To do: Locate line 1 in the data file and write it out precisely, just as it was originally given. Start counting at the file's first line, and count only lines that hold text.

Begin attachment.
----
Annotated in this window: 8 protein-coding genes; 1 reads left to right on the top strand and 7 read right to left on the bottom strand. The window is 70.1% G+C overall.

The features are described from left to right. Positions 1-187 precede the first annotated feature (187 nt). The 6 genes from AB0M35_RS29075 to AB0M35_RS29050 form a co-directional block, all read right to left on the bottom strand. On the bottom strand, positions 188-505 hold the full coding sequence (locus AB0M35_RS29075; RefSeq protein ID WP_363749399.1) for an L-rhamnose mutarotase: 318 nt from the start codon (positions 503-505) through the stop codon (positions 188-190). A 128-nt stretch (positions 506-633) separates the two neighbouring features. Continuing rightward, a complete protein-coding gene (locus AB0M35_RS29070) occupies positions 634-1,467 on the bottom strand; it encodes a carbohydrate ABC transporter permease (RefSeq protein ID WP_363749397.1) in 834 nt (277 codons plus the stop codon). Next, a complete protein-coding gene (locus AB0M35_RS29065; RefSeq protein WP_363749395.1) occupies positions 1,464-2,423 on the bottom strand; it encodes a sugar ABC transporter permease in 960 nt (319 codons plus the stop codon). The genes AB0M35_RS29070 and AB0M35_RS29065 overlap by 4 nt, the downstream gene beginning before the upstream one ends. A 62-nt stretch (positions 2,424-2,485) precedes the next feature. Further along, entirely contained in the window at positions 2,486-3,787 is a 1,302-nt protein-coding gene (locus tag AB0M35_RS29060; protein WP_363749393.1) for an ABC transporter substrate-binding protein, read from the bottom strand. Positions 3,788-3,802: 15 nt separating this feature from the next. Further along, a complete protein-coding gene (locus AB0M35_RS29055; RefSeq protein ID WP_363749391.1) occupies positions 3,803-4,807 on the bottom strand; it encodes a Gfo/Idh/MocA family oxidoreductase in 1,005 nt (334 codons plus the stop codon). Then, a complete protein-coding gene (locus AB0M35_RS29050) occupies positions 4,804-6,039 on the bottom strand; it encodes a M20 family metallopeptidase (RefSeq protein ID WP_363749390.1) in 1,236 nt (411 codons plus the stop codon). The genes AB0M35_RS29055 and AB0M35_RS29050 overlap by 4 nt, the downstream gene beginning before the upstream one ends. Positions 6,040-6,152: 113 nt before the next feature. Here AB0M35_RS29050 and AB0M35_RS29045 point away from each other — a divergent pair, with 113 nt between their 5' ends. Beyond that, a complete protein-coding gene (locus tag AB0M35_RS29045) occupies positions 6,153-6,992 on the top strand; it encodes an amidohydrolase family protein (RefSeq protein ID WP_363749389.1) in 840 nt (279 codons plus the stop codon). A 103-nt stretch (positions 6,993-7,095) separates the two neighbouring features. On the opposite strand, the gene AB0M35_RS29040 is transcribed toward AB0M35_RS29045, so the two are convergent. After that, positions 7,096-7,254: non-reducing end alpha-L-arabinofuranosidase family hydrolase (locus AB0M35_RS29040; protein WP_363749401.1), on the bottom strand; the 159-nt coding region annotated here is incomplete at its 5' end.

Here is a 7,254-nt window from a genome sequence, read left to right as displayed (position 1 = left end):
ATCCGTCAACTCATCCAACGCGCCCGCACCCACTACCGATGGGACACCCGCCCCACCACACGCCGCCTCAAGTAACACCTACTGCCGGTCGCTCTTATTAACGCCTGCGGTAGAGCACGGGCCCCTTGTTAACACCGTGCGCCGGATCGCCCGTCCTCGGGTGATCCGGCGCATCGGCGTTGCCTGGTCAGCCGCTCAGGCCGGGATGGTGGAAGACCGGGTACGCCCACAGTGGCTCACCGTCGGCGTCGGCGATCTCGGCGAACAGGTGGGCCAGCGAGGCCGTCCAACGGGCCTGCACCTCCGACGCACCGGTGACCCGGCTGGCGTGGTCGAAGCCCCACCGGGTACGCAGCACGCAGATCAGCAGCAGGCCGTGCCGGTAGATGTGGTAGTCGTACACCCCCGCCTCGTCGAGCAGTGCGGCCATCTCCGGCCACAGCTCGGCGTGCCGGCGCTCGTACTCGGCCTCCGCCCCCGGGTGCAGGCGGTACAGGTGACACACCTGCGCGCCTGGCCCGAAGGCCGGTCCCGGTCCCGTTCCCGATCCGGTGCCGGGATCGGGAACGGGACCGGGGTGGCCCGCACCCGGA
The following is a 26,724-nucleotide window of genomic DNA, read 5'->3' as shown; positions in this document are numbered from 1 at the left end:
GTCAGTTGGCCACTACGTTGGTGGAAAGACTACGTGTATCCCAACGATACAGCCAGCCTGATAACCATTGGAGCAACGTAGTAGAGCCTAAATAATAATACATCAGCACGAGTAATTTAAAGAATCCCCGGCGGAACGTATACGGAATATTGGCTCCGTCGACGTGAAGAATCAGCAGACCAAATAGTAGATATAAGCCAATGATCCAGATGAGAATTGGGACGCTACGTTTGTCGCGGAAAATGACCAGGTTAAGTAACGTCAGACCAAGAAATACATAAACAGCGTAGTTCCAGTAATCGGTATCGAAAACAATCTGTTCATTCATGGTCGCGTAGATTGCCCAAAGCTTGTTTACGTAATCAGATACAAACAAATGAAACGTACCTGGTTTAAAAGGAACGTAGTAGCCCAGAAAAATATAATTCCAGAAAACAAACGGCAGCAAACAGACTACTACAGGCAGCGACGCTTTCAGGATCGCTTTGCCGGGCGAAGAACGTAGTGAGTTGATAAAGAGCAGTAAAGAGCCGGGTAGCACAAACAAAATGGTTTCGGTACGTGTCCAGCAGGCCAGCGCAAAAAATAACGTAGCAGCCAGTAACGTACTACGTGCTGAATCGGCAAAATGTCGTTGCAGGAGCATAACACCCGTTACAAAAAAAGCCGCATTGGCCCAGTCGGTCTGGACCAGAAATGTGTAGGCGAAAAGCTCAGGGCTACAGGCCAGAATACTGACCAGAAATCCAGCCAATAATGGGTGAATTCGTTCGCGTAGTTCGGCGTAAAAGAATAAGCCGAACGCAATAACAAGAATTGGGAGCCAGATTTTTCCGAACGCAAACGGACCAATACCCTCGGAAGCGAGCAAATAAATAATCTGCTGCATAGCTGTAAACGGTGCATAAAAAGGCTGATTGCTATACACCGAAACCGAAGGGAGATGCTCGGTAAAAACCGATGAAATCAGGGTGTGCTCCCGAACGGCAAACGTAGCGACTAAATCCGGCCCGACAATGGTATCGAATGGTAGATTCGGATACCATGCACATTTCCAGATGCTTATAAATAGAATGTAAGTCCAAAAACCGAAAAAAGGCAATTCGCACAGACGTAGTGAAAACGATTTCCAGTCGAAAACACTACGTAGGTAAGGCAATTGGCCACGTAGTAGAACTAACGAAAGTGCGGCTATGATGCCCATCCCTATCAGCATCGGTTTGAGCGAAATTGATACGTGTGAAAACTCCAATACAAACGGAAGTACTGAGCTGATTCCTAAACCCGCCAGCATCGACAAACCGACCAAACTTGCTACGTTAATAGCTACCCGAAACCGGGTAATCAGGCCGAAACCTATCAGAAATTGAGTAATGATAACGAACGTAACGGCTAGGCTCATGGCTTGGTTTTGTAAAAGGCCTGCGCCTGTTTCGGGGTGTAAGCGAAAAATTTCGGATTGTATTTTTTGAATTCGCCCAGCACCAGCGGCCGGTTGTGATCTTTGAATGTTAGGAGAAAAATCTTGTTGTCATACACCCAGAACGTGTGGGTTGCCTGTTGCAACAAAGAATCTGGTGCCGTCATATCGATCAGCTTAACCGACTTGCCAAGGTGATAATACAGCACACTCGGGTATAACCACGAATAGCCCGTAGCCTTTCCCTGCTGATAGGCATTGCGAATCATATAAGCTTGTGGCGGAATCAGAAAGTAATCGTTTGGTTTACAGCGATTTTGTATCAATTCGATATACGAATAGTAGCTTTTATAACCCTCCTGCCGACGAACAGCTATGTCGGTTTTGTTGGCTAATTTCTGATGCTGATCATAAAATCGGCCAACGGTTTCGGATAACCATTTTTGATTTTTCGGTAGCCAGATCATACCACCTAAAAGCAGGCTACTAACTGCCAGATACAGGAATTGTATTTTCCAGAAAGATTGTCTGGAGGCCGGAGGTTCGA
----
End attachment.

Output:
Annotated in this window: 8 protein-coding genes; 1 reads left to right on the top strand and 7 read right to left on the bottom strand. The window is 70.1% G+C overall.